New Zealand in Profile: 2010

Summary

Natural environment

New Zealand is an island country in the south-west Pacific, comparable in size (268,680 sq km) to the United Kingdom and the Philippines. New Zealand comprises the North Island and South Island, and a host of smaller islands. Extensive areas are set aside as national parks. Generally, New Zealand has a temperate climate, although the far north may experience subtropical weather during summer, and the inland alpine areas of the South Island can get very cold in winter. Although average annual temperatures are not extreme, from 16°C in the north to 10°C in the south, be prepared for the unexpected when engaged in outdoor activities. On any day, the weather can change suddenly with a cold front or rain setting in. The North Island is mainly rolling hill country, much of which is farmed. The South Island is divided by the Southern Alps, which run most of its length and rise to over 3,000m. Nowhere in New Zealand is more than 130km from the sea.

Government

The capital is Wellington, and the largest city and main port is Auckland. New Zealand is a parliamentary democracy and a member of the Commonwealth.

Language and religion

English is the everyday language of New Zealand. English, Māori, and New Zealand Sign Language are recognised as official languages. One-third of New Zealanders are not affiliated with any religion. Of those who are, the largest denominations are Anglican, Catholic, and Presbyterian.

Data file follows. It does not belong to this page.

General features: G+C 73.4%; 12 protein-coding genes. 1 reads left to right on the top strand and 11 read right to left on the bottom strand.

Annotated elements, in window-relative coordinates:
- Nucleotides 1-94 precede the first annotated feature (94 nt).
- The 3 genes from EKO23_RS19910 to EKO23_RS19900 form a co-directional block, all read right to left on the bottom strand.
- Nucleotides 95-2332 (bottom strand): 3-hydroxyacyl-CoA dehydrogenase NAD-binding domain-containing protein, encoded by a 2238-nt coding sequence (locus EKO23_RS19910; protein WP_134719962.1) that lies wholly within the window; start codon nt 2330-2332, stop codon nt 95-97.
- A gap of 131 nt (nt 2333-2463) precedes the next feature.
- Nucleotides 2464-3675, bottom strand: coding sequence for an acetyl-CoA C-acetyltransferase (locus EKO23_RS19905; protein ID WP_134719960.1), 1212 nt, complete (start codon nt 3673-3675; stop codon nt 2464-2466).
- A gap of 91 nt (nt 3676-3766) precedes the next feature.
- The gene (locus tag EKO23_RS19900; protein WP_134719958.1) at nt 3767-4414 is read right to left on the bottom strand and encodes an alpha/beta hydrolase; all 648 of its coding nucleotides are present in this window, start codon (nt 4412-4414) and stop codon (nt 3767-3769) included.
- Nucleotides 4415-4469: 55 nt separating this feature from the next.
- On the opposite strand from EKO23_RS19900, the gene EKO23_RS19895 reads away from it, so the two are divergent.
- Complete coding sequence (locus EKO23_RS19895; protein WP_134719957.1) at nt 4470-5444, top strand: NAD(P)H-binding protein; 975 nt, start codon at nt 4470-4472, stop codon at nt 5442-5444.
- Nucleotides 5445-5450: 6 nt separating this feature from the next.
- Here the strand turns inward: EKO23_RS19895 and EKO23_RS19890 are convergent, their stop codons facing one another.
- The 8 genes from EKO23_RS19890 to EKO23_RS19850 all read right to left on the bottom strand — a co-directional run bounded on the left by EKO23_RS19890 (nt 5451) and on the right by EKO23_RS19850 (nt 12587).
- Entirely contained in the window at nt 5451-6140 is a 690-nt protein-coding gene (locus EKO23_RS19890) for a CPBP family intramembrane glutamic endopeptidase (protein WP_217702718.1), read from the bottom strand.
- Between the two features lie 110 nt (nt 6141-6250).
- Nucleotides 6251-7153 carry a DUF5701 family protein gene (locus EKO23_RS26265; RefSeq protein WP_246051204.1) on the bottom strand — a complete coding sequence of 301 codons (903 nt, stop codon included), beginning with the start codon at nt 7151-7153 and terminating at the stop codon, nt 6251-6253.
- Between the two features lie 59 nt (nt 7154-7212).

Population

New Zealand has a diverse multicultural population of over 4 million people, making it one of the world’s least crowded countries. New Zealand’s indigenous Māori, a Polynesian people, make up around 15 percent of the population.

History

New Zealand as a nation state began in 1840. In that year the country became a British colony when more than 500 Māori chiefs and representatives of Queen Victoria signed the Treaty of Waitangi. The treaty is the country’s founding document. The Māori name for New Zealand is Aotearoa (‘land of the long white cloud’). The name New Zealand was given after the Dutch explorer Abel Tasman made the first recorded European visit in 1642.

Economy

While New Zealand has about 0.1 percent of the world’s population, its economy produces about 0.3 percent of the world’s material output. Compared with the rest of the world, it is one of the richer economies. New Zealanders are generally well educated, healthy, and have a comfortable standard of living. In 2008, the four largest categories of goods exported made up 44 percent of New Zealand’s total exports by volume. These were dairy products; meat and meat products; wood and paper products; and metal products, machinery, and equipment.

A map of New Zealand.